Author Topic: Clutch adjusting  (Read 2854 times)

Offline RoyC

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Clutch adjusting
« on: 27.11. 2017 08:35 »
6 spring.
I know that I have to check that the clutch is lifting evenly but how do I tell how much to compress the springs ?
At the moment the nuts are at the top of the adjustment (springs under least compression)
Thanks
Roy.
My bike is a 1958 A7SS
Staffordshire UK

Offline RoyC

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Re: Clutch adjusting
« Reply #1 on: 27.11. 2017 10:11 »
I have found the answer to my question in the service sheets book.

Roy.
My bike is a 1958 A7SS
Staffordshire UK

Offline BSA_54A10

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Re: Clutch adjusting
« Reply #2 on: 27.11. 2017 21:57 »
Ignore the service sheets,
They will have the clutch way too tight.
Starting with the nuts at the end of the bolts screw them down an equal number of turns till the clutch does not slip, bike in gear, front wheel against a wall when you STAND on the kick starter.
From this point , adjust the nuts in or out as needed to get the plates to lift square.
Once there back off each nut 1/6th turn till the clutch just slips when tested as per above.
From there tighten each one 1/2 to 1 full turn.
Start the bike, put it in gear then let the clutch out slowly.
If the bike does not stall tighten the nuts evenly in 1/6th turns till it does.

You are aiming for the LIGHTEST clutch you can get and the lighter the better.
Factory settings give you a clutch that will not slip, but usually is way way way too heavy thus flogging out the lever pivots and straining your wrists.
When done correctly you should be able to pull the lever in with 2 or 3 fingers.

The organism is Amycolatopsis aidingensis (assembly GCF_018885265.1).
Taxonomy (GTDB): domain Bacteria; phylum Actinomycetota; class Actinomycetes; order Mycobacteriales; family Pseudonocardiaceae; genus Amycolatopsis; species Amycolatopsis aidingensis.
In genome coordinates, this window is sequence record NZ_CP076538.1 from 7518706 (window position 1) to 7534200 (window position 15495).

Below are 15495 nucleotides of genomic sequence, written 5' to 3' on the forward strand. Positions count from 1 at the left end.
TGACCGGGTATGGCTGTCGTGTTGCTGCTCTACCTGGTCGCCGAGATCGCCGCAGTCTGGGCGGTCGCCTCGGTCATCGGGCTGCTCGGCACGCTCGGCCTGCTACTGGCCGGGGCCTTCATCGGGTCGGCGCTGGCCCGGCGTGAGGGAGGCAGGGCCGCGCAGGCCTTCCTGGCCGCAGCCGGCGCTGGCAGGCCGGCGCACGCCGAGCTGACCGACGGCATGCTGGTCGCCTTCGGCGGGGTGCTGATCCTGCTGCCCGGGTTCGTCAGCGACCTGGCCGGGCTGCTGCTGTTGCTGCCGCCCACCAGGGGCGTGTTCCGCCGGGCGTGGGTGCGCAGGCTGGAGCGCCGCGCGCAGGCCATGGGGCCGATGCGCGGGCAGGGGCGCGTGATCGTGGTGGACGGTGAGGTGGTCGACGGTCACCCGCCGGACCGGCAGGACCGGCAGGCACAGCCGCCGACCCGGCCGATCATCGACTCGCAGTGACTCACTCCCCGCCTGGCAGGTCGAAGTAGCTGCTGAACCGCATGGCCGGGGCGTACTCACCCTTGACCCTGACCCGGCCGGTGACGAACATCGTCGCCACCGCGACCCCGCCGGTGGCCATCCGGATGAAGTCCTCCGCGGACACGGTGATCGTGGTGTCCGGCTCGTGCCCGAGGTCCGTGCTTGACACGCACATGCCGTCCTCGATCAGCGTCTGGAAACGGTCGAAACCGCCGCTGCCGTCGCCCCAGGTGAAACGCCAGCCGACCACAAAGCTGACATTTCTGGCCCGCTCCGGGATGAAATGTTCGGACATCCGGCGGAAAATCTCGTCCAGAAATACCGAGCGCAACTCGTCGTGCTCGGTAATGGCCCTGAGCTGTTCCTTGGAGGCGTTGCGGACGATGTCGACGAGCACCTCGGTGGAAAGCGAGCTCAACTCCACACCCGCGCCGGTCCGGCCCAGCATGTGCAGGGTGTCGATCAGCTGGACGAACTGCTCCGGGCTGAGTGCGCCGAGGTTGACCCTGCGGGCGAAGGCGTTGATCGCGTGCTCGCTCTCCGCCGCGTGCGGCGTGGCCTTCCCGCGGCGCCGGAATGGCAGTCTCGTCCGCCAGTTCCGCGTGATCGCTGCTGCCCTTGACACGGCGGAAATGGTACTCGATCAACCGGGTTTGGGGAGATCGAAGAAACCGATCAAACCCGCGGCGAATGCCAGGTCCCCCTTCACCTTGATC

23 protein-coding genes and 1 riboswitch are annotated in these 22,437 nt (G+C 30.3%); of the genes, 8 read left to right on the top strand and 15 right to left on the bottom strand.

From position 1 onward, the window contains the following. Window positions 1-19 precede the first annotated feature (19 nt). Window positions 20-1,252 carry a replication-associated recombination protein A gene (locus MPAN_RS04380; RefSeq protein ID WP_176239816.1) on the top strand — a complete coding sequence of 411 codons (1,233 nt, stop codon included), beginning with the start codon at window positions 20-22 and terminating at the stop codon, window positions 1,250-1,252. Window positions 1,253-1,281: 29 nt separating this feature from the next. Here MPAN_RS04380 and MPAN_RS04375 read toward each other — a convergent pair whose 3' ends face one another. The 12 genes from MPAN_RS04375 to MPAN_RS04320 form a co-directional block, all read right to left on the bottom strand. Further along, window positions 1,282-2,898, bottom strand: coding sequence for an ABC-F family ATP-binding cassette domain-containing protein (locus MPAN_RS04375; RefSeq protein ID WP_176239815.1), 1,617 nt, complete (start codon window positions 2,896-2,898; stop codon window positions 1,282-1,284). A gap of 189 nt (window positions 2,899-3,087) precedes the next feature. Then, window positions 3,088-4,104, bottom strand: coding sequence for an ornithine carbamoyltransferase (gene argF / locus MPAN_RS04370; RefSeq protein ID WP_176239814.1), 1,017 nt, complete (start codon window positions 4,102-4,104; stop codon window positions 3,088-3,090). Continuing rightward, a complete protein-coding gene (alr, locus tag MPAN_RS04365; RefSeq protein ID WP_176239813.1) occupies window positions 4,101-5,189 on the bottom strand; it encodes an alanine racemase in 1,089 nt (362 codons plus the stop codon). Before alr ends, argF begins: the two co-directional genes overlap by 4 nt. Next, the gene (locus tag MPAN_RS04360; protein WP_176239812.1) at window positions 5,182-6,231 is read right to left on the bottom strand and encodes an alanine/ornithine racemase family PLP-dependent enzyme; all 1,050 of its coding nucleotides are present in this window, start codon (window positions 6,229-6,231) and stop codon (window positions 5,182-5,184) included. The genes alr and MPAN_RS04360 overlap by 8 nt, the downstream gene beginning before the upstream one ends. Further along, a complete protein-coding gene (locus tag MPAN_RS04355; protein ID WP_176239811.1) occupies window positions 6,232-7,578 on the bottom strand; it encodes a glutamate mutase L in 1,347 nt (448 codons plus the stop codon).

Bike Beesa
Trevor

Offline RoyC

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Re: Clutch adjusting
« Reply #3 on: 29.11. 2017 14:31 »
Thank you for that Trevor.
I got myself a dial gauge to set the clutch up.
When the clutch is fully engaged there is a 3mm runout (+ / -  1.5mm).
When the clutch is fully disengaged (Lever pulled in) there is no runout at all.
Someone did a remarkable job of setting it up prior to my ownership.
Does that 3mm runout matter with the clutch engaged ?
Roy.
My bike is a 1958 A7SS
Staffordshire UK

Offline BSA_54A10

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Re: Clutch adjusting
« Reply #4 on: 30.11. 2017 06:34 »
Yes.
Usually you will find the thick plate behind the basket is bent.
Bike Beesa
Trevor

Offline RoyC

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Re: Clutch adjusting
« Reply #5 on: 30.11. 2017 08:22 »
Yes.
Usually you will find the thick plate behind the basket is bent.
Does that effect the working of the clutch ?
My bike is a 1958 A7SS
Staffordshire UK

Offline JulianS

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Re: Clutch adjusting
« Reply #6 on: 30.11. 2017 09:49 »
Roy - all the parts need to be really good condition. The 6 spring swinging arm clutch has a bad reputation for drag, slip and heavy action so you need all the help you can get.

Offline RoyC

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Re: Clutch adjusting
« Reply #7 on: 30.11. 2017 16:34 »